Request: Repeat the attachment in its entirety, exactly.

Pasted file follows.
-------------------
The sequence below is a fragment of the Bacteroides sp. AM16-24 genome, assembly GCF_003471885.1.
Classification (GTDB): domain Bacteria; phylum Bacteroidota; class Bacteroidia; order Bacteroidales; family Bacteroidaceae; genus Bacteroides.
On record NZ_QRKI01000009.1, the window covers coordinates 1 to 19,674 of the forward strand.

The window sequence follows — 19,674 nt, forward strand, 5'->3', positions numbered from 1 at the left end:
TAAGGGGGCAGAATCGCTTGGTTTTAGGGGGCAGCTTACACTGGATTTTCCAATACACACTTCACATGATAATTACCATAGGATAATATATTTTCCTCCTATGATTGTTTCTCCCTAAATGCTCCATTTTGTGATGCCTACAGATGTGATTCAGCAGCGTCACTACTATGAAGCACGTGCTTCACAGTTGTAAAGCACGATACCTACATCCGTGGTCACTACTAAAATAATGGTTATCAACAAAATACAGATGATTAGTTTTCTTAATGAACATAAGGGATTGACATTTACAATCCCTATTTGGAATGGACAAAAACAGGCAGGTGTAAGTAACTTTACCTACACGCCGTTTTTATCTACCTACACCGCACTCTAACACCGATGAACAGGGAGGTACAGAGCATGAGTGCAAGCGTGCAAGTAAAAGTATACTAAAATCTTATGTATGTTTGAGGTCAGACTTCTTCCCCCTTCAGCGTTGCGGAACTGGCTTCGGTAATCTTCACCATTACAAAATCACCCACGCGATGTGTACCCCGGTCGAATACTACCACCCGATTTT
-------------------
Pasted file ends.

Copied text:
The sequence below is a fragment of the Bacteroides sp. AM16-24 genome, assembly GCF_003471885.1.
Classification (GTDB): domain Bacteria; phylum Bacteroidota; class Bacteroidia; order Bacteroidales; family Bacteroidaceae; genus Bacteroides.
On record NZ_QRKI01000009.1, the window covers coordinates 1 to 19,674 of the forward strand.

The window sequence follows — 19,674 nt, forward strand, 5'->3', positions numbered from 1 at the left end:
TAAGGGGGCAGAATCGCTTGGTTTTAGGGGGCAGCTTACACTGGATTTTCCAATACACACTTCACATGATAATTACCATAGGATAATATATTTTCCTCCTATGATTGTTTCTCCCTAAATGCTCCATTTTGTGATGCCTACAGATGTGATTCAGCAGCGTCACTACTATGAAGCACGTGCTTCACAGTTGTAAAGCACGATACCTACATCCGTGGTCACTACTAAAATAATGGTTATCAACAAAATACAGATGATTAGTTTTCTTAATGAACATAAGGGATTGACATTTACAATCCCTATTTGGAATGGACAAAAACAGGCAGGTGTAAGTAACTTTACCTACACGCCGTTTTTATCTACCTACACCGCACTCTAACACCGATGAACAGGGAGGTACAGAGCATGAGTGCAAGCGTGCAAGTAAAAGTATACTAAAATCTTATGTATGTTTGAGGTCAGACTTCTTCCCCCTTCAGCGTTGCGGAACTGGCTTCGGTAATCTTCACCATTACAAAATCACCCACGCGATGTGTACCCCGGTCGAATACTACCACCCGATTTT